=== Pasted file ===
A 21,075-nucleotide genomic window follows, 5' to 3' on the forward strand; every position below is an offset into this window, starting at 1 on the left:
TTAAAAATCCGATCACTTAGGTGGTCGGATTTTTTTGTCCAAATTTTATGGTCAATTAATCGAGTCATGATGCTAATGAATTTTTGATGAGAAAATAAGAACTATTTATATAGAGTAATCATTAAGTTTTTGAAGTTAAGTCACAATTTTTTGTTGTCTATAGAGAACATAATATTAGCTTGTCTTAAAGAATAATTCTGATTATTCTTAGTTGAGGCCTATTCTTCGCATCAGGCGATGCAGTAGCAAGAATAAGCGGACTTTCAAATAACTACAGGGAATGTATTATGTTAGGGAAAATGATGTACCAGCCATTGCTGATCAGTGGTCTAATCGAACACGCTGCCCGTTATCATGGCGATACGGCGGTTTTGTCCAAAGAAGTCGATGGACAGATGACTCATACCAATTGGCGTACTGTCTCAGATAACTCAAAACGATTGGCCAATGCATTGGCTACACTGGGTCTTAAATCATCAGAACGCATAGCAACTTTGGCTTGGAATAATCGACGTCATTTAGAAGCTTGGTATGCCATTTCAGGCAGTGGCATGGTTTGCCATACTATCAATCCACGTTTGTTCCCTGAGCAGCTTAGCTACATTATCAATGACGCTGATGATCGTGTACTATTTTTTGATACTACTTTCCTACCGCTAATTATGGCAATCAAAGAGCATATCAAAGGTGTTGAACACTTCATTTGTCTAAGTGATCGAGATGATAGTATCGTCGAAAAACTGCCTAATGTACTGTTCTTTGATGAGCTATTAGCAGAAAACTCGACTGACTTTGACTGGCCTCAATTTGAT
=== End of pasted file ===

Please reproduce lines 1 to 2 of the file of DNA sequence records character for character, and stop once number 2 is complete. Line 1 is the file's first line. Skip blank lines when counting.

A 21,075-nucleotide genomic window follows, 5' to 3' on the forward strand; every position below is an offset into this window, starting at 1 on the left:
TTAAAAATCCGATCACTTAGGTGGTCGGATTTTTTTGTCCAAATTTTATGGTCAATTAATCGAGTCATGATGCTAATGAATTTTTGATGAGAAAATAAGAACTATTTATATAGAGTAATCATTAAGTTTTTGAAGTTAAGTCACAATTTTTTGTTGTCTATAGAGAACATAATATTAGCTTGTCTTAAAGAATAATTCTGATTATTCTTAGTTGAGGCCTATTCTTCGCATCAGGCGATGCAGTAGCAAGAATAAGCGGACTTTCAAATAACTACAGGGAATGTATTATGTTAGGGAAAATGATGTACCAGCCATTGCTGATCAGTGGTCTAATCGAACACGCTGCCCGTTATCATGGCGATACGGCGGTTTTGTCCAAAGAAGTCGATGGACAGATGACTCATACCAATTGGCGTACTGTCTCAGATAACTCAAAACGATTGGCCAATGCATTGGCTACACTGGGTCTTAAATCATCAGAACGCATAGCAACTTTGGCTTGGAATAATCGACGTCATTTAGAAGCTTGGTATGCCATTTCAGGCAGTGGCATGGTTTGCCATACTATCAATCCACGTTTGTTCCCTGAGCAGCTTAGCTACATTATCAATGACGCTGATGATCGTGTACTATTTTTTGATACTACTTTCCTACCGCTAATTATGGCAATCAAAGAGCATATCAAAGGTGTTGAACACTTCATTTGTCTAAGTGATCGAGATGATAGTATCGTCGAAAAACTGCCTAATGTACTGTTCTTTGATGAGCTATTAGCAGAAAACTCGACTGACTTTGACTGGCCTCAATTTGAT